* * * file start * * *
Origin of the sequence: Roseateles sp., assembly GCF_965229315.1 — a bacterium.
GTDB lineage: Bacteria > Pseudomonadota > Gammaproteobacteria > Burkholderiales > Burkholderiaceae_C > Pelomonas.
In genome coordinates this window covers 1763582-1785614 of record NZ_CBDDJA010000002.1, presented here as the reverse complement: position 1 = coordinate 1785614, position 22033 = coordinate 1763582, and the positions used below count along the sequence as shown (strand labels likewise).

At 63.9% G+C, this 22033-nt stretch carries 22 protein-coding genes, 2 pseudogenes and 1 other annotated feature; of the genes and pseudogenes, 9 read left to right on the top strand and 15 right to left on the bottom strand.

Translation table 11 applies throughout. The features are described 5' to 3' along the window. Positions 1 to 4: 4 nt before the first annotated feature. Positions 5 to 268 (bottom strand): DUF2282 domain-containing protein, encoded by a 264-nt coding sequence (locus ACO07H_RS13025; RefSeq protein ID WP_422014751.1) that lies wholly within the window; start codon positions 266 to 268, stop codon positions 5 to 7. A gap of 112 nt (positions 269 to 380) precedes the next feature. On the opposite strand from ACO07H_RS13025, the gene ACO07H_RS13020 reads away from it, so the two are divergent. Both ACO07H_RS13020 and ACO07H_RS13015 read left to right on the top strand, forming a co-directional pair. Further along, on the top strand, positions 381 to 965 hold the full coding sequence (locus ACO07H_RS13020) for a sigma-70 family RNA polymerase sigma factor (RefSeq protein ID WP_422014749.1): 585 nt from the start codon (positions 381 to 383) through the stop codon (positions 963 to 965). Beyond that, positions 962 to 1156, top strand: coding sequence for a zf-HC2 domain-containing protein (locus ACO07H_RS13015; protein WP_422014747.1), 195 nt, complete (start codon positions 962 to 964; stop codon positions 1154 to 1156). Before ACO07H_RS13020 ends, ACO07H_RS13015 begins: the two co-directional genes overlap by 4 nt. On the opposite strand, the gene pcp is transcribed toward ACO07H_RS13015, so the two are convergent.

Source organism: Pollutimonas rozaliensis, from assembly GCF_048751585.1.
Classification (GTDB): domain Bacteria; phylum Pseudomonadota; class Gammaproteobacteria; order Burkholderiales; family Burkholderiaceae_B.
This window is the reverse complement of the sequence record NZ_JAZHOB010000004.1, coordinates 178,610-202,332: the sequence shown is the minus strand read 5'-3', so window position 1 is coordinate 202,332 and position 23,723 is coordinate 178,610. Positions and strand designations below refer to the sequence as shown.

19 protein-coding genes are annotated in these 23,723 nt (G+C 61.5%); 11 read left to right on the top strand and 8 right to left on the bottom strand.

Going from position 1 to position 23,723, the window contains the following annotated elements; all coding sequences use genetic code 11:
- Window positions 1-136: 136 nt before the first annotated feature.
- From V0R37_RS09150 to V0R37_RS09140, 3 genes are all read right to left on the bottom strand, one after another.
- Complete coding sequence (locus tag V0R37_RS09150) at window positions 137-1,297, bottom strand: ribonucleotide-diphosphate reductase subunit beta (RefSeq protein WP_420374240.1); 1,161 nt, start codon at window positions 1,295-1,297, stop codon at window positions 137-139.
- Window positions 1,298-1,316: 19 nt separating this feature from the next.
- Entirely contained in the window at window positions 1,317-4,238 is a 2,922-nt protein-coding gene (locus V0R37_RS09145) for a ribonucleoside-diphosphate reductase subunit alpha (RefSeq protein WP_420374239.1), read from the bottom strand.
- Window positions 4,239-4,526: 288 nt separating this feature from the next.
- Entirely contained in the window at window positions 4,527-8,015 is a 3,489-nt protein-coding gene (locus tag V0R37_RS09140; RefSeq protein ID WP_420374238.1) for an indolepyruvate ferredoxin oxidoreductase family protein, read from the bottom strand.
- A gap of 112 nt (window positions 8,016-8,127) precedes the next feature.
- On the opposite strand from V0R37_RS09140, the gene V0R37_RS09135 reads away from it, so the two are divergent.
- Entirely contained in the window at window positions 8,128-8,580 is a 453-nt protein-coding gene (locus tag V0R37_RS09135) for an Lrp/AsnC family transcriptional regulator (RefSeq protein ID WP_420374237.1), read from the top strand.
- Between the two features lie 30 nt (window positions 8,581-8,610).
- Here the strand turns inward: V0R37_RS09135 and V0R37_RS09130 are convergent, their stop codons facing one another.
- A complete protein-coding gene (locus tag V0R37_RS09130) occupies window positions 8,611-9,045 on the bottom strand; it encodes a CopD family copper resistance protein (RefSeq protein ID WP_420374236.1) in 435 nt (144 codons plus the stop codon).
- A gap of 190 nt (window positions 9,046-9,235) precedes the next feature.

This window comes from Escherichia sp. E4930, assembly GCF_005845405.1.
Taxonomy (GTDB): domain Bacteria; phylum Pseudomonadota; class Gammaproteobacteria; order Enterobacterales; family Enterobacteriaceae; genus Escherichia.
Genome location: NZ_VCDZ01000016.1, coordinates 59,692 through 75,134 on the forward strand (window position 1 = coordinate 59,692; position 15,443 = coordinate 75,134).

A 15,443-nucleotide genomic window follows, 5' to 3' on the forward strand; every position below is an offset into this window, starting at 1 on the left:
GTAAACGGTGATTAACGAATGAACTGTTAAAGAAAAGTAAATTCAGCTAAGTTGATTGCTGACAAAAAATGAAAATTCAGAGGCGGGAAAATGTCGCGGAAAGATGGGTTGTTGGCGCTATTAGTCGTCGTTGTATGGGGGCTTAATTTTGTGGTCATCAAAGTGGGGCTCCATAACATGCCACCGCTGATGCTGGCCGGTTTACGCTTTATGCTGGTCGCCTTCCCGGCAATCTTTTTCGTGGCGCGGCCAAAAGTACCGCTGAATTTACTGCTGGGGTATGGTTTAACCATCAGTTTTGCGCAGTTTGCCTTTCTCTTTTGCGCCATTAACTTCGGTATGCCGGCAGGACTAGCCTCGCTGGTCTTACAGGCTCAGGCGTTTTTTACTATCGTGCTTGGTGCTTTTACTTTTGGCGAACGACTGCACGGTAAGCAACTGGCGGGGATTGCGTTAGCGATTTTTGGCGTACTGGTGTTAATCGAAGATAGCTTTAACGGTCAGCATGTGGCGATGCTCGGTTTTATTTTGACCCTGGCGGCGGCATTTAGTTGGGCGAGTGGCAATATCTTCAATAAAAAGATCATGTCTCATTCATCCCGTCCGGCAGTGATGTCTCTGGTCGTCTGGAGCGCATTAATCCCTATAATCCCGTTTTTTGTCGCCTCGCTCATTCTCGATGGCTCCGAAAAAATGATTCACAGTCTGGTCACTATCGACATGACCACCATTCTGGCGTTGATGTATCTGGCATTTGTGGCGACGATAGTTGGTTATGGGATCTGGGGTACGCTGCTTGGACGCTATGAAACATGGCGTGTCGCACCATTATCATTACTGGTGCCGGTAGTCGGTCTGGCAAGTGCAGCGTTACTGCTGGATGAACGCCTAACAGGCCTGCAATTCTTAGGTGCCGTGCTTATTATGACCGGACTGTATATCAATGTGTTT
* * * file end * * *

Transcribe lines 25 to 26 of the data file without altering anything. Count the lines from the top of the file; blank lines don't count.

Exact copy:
This window comes from Escherichia sp. E4930, assembly GCF_005845405.1.
Taxonomy (GTDB): domain Bacteria; phylum Pseudomonadota; class Gammaproteobacteria; order Enterobacterales; family Enterobacteriaceae; genus Escherichia.